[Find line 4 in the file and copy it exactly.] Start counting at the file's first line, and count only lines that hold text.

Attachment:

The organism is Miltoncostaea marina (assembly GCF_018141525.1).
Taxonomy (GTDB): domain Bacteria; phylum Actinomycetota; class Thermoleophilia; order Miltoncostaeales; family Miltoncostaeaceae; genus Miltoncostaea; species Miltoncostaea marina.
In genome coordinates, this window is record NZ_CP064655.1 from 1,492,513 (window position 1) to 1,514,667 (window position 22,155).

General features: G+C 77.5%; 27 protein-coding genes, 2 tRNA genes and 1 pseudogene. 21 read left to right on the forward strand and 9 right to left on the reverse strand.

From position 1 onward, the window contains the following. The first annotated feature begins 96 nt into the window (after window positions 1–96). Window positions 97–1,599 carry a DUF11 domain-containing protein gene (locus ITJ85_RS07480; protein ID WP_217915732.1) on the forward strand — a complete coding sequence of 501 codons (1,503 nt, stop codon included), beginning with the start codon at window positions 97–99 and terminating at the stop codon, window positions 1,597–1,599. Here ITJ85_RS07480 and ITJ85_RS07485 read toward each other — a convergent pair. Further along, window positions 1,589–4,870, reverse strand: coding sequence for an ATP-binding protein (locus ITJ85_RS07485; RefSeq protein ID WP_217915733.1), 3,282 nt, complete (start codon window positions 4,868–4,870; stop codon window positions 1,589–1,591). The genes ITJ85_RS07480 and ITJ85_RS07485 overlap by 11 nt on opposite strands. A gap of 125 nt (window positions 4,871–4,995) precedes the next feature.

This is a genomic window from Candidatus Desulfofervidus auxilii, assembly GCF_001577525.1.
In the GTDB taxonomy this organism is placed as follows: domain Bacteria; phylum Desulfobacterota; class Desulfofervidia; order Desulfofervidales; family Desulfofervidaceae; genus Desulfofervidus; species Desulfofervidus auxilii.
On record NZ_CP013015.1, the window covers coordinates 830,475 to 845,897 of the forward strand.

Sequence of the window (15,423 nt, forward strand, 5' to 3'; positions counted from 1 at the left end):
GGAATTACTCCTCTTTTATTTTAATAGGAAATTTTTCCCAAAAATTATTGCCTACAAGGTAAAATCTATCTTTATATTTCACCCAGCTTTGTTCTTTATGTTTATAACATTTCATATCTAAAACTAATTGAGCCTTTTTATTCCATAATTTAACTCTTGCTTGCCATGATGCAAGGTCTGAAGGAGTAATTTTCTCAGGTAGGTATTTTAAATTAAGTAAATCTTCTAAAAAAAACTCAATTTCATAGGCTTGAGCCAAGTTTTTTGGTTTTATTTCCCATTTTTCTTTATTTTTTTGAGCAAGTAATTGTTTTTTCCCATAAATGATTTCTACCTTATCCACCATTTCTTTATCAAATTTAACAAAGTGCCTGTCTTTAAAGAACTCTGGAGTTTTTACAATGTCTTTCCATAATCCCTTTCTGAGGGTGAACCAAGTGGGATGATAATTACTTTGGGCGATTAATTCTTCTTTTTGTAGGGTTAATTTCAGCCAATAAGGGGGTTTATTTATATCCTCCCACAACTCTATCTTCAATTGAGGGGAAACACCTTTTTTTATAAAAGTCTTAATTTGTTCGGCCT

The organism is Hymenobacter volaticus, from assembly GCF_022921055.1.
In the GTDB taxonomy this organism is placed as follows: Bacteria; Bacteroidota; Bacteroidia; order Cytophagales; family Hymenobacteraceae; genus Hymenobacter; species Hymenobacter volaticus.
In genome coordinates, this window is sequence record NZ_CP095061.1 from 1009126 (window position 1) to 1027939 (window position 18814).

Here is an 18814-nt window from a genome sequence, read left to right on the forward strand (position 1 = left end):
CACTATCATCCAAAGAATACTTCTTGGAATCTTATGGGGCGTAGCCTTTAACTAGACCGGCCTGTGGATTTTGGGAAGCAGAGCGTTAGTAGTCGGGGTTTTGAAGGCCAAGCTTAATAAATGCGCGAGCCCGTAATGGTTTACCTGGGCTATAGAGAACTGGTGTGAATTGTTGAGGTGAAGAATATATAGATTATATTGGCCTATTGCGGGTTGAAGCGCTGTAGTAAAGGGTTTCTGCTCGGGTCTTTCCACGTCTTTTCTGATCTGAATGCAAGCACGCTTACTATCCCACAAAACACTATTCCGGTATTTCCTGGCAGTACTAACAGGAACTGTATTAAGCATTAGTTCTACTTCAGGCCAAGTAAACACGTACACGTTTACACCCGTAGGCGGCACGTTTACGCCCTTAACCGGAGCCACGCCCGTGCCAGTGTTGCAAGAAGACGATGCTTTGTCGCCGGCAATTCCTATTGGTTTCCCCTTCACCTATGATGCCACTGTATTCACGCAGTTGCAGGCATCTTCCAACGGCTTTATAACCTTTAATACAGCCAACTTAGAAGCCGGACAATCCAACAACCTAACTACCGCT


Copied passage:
General features: G+C 77.5%; 27 protein-coding genes, 2 tRNA genes and 1 pseudogene. 21 read left to right on the forward strand and 9 right to left on the reverse strand.